Whether you’re into history and culture, sports and theme park rides, or flower spotting, Korakuen makes for an entertaining date spot.
Perfect for a romantic or rejuvenating stroll, Koishikawa Korakuen is one of Tokyo’s finest parks in any season. Created during the Edo period, the sprawling park is a beautiful blend of Japanese and Chinese landscape gardening.
More tranquility can be found over in the European stylings of Rekisen Park and the grounds of Genkakuji, a small Buddhist temple popular for those praying for good eye health. Offerings of konnyaku can be found in front of a statue of the enshrined deity Enma because, as one 18th-century tale goes, a woman suffering from an eye disease received Enma’s right eye in return for giving up her favorite food, konnyaku (the temple is nicknamed Konnyaku Enma as a result).
The large bell within the temple grounds also has quite a history, having been taken to Saipan during World War II and then ending up in Texas before being returned to its original location. More historical tidbits can be found over at the Bunkyo Furusato Historical Museum with information and artifacts spanning the Jomon and post-war periods of the area.
Theme Park Thrills
Constructed in 1988 on the site of what was once the Koishikawa Arsenal (remnants of which can still be found in the area) stands the big white bulbous structure of Tokyo Dome. Home to the Yomiuri Giants baseball team and a popular concert venue, it also serves as the centerpiece of Tokyo Dome City.
The complex is packed with attractions to keep you entertained. Have space-related fun at the TenQ Space Museum. Keep it simple with bowling or get your thrills on the iconic Thunder Dolphin roller coaster that swoops around and through LaQua, a shopping center and luxury spa. For themed eating options try Moomin Bakery & Cafe and Bubba Gump Shrimp Co. There are also food trucks dotted around. Away from all the hubbub, we recommend the Korakuen branch of Teppanyaki Grow where you can splash out on A5 quality wagyu steaks.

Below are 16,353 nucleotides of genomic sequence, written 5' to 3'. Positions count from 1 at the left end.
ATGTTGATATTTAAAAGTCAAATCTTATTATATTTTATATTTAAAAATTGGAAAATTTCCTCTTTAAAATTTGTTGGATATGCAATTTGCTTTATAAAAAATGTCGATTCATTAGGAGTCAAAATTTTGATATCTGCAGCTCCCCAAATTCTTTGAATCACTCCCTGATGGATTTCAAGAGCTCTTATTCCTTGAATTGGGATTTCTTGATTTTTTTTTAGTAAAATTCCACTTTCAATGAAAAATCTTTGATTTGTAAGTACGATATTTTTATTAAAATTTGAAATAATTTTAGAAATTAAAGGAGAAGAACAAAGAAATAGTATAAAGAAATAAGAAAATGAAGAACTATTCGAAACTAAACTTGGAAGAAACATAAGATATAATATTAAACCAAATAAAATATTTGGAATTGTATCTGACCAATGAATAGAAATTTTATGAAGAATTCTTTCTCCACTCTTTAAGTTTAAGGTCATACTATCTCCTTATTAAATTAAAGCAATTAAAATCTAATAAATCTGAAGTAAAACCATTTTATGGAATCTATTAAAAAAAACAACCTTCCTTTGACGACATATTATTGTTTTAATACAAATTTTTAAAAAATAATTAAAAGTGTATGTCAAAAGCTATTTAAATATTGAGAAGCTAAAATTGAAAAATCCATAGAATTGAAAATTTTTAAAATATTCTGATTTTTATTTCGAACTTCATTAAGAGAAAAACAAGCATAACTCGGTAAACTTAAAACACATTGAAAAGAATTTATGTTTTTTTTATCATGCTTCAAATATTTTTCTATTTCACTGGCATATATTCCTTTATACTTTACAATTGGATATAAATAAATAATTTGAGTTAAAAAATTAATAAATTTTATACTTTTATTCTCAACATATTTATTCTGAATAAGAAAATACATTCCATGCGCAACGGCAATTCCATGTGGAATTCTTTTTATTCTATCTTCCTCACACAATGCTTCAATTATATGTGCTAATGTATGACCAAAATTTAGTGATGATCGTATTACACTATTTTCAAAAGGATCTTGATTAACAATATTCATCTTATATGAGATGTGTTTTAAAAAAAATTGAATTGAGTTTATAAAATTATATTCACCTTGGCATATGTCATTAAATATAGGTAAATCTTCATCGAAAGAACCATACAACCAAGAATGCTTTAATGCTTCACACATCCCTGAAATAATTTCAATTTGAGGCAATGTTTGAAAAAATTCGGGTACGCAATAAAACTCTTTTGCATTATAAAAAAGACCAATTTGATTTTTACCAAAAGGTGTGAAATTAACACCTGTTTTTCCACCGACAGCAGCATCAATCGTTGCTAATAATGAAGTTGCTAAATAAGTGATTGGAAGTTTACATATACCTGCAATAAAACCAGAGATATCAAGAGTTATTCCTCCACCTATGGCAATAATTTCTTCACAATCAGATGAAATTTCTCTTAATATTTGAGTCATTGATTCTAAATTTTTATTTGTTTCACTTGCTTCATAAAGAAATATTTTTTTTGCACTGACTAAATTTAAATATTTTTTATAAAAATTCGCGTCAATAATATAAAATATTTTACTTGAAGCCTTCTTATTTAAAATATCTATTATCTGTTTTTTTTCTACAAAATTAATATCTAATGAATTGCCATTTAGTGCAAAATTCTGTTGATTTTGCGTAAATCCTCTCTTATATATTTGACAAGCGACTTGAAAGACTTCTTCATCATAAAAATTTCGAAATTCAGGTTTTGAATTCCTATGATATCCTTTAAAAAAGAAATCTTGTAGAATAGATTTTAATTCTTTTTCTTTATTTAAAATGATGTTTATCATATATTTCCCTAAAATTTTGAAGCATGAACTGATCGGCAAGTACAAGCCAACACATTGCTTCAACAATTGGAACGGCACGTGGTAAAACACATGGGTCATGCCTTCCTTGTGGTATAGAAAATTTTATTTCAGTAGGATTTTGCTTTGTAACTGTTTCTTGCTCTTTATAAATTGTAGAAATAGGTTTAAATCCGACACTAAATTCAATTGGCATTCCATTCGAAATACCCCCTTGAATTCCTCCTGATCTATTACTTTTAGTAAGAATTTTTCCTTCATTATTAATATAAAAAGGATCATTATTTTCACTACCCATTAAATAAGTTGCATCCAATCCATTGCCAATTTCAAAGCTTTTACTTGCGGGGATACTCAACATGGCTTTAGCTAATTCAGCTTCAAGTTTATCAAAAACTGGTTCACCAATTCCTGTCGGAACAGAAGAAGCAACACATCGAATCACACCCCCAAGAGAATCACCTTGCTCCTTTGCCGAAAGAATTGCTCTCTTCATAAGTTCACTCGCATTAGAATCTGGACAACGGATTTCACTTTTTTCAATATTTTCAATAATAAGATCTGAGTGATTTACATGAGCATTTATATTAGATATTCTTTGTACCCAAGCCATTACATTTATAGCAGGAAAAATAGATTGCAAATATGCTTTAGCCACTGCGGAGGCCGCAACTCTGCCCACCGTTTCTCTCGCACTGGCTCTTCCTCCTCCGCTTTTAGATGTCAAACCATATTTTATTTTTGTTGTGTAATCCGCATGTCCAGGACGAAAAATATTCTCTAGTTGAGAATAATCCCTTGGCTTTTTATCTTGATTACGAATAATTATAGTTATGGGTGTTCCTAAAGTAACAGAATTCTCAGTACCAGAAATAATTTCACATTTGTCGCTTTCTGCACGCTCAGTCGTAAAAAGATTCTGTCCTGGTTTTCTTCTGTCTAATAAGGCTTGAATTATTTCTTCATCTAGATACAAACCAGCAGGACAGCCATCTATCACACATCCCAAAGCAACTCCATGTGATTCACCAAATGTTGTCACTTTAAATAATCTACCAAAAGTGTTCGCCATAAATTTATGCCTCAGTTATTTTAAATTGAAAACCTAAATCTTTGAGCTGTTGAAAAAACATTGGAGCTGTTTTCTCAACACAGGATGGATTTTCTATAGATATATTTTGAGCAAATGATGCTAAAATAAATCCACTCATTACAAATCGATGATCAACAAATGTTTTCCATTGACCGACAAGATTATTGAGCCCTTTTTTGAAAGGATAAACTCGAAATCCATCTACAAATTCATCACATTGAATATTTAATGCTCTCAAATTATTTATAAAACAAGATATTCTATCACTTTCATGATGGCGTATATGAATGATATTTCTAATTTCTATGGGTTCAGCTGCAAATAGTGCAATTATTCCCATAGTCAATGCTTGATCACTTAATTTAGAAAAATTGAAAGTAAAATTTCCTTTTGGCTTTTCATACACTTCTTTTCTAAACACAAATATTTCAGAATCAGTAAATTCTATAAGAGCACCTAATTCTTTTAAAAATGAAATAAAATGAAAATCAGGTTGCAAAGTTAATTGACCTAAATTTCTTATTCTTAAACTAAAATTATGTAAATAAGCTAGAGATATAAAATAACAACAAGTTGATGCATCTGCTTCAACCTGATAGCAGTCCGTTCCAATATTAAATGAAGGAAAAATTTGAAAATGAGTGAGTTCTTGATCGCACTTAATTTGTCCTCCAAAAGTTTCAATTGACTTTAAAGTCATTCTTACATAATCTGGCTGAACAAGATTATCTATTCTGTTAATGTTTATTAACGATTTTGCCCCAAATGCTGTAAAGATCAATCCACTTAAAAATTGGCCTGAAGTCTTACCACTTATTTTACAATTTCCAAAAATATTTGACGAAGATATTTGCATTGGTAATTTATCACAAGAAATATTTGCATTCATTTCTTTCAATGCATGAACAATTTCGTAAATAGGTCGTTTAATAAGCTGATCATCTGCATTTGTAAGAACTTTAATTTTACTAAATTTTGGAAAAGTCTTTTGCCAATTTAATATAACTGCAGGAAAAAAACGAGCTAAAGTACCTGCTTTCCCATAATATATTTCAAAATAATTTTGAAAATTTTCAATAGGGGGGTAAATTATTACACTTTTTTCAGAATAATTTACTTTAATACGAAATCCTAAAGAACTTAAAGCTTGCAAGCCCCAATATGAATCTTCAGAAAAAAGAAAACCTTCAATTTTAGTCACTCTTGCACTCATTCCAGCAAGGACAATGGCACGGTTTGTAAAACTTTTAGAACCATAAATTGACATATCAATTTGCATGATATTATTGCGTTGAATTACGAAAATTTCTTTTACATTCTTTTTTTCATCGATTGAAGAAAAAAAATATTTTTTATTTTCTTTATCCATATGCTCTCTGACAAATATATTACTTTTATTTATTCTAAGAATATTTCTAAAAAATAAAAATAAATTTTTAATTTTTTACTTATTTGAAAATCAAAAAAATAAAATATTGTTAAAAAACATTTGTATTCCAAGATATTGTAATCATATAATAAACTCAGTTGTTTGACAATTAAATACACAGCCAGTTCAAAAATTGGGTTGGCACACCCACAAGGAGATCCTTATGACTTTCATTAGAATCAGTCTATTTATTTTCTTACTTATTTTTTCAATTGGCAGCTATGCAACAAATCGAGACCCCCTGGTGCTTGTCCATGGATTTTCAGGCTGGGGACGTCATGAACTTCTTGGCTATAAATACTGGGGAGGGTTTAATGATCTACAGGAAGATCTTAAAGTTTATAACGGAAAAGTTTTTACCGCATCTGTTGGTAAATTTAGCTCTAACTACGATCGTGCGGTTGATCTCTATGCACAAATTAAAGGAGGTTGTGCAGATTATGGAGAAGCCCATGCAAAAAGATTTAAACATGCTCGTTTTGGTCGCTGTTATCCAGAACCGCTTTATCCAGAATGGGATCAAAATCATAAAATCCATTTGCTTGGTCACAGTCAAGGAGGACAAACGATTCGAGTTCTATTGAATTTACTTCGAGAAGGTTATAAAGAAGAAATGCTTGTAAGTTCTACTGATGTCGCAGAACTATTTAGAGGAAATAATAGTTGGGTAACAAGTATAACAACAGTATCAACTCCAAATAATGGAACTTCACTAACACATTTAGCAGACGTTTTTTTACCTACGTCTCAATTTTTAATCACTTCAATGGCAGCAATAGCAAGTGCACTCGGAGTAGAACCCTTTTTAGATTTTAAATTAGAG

Up, Up and Away
Want a bird’s-eye view of the city? Get swooped up 60 meters into the air before being swiftly dropped back down again on the Sky Flower in Tokyo Dome City Attractions, or take a more leisurely ride on the 60-meter-high, centerless Big O Ferris wheel. If you want to enjoy the scenery for longer, and without being strapped into something, then the observation deck at the Bunkyo Civic Center (temporarily closed) is hard to beat, particularly as it’s free.
The view toward the skyscrapers of Shinjuku and Mount Fuji has been somewhat spoiled by an obtrusive building, but the slanted windows make it easier to get scenic snaps without pesky reflections from indoor lighting. Grab a bite to eat at The Artist’s Cafe on the 43rd floor of the Tokyo Dome Hotel – there’s a couples’ seating area that has semi-private tables facing the windows; a cozy way to enjoy the view with that special someone.
If you happen to be visiting the neighborhood during the baseball offseason but are still looking for a sporting fix then head to The Kodokan Judo Institute – the home of judo since its inception in 1882. Training sessions and tournaments take place weekly throughout the year and can be viewed from a free-to-enter spectator gallery.
Fans of combat sports should also check out Korakuen Hall as the intimate venue features a weekly roster of events such as boxing, MMA and wrestling. Other sporting highlights include The Baseball Hall of Fame and Museum, which reflects on the greats of Japanese baseball, and the Japan Football Museum, which is just a short walk away in Hongo Sanchome.
Please note that some venues and attractions may currently be closed due to the ongoing spread of COVID-19, please check before visiting.
This article was updated in September 2021.